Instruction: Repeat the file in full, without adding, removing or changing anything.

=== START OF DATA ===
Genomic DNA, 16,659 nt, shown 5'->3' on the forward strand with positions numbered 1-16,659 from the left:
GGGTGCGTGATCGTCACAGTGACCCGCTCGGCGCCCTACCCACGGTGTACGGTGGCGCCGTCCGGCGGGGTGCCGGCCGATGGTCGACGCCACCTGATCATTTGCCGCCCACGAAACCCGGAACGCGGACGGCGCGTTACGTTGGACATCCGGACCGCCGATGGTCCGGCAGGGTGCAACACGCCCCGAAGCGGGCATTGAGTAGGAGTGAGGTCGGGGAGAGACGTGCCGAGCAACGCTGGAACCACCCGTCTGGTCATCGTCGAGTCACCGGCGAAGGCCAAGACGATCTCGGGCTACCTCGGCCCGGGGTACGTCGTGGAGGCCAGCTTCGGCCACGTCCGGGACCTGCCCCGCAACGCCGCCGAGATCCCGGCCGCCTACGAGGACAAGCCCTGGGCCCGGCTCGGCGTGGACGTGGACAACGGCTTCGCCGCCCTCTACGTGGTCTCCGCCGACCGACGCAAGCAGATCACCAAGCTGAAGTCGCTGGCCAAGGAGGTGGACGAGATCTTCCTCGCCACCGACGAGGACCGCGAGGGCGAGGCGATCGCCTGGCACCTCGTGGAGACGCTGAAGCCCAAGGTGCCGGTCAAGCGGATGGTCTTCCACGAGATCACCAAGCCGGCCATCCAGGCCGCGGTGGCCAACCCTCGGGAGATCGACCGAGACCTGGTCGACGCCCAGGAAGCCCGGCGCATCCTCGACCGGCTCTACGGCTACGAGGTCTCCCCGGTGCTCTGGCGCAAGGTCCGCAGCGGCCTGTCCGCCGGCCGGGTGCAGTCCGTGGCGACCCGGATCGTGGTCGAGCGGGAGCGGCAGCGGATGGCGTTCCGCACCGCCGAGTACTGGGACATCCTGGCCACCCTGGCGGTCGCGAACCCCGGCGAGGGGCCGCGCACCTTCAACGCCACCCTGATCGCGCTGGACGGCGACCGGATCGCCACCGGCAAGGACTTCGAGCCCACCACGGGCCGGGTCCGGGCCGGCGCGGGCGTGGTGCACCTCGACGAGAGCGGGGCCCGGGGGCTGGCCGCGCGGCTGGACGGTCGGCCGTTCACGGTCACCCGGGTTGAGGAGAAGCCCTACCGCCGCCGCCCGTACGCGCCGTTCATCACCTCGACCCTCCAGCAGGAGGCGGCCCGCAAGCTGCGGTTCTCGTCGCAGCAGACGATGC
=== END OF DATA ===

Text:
Genomic DNA, 16,659 nt, shown 5'->3' on the forward strand with positions numbered 1-16,659 from the left:
GGGTGCGTGATCGTCACAGTGACCCGCTCGGCGCCCTACCCACGGTGTACGGTGGCGCCGTCCGGCGGGGTGCCGGCCGATGGTCGACGCCACCTGATCATTTGCCGCCCACGAAACCCGGAACGCGGACGGCGCGTTACGTTGGACATCCGGACCGCCGATGGTCCGGCAGGGTGCAACACGCCCCGAAGCGGGCATTGAGTAGGAGTGAGGTCGGGGAGAGACGTGCCGAGCAACGCTGGAACCACCCGTCTGGTCATCGTCGAGTCACCGGCGAAGGCCAAGACGATCTCGGGCTACCTCGGCCCGGGGTACGTCGTGGAGGCCAGCTTCGGCCACGTCCGGGACCTGCCCCGCAACGCCGCCGAGATCCCGGCCGCCTACGAGGACAAGCCCTGGGCCCGGCTCGGCGTGGACGTGGACAACGGCTTCGCCGCCCTCTACGTGGTCTCCGCCGACCGACGCAAGCAGATCACCAAGCTGAAGTCGCTGGCCAAGGAGGTGGACGAGATCTTCCTCGCCACCGACGAGGACCGCGAGGGCGAGGCGATCGCCTGGCACCTCGTGGAGACGCTGAAGCCCAAGGTGCCGGTCAAGCGGATGGTCTTCCACGAGATCACCAAGCCGGCCATCCAGGCCGCGGTGGCCAACCCTCGGGAGATCGACCGAGACCTGGTCGACGCCCAGGAAGCCCGGCGCATCCTCGACCGGCTCTACGGCTACGAGGTCTCCCCGGTGCTCTGGCGCAAGGTCCGCAGCGGCCTGTCCGCCGGCCGGGTGCAGTCCGTGGCGACCCGGATCGTGGTCGAGCGGGAGCGGCAGCGGATGGCGTTCCGCACCGCCGAGTACTGGGACATCCTGGCCACCCTGGCGGTCGCGAACCCCGGCGAGGGGCCGCGCACCTTCAACGCCACCCTGATCGCGCTGGACGGCGACCGGATCGCCACCGGCAAGGACTTCGAGCCCACCACGGGCCGGGTCCGGGCCGGCGCGGGCGTGGTGCACCTCGACGAGAGCGGGGCCCGGGGGCTGGCCGCGCGGCTGGACGGTCGGCCGTTCACGGTCACCCGGGTTGAGGAGAAGCCCTACCGCCGCCGCCCGTACGCGCCGTTCATCACCTCGACCCTCCAGCAGGAGGCGGCCCGCAAGCTGCGGTTCTCGTCGCAGCAGACGATGC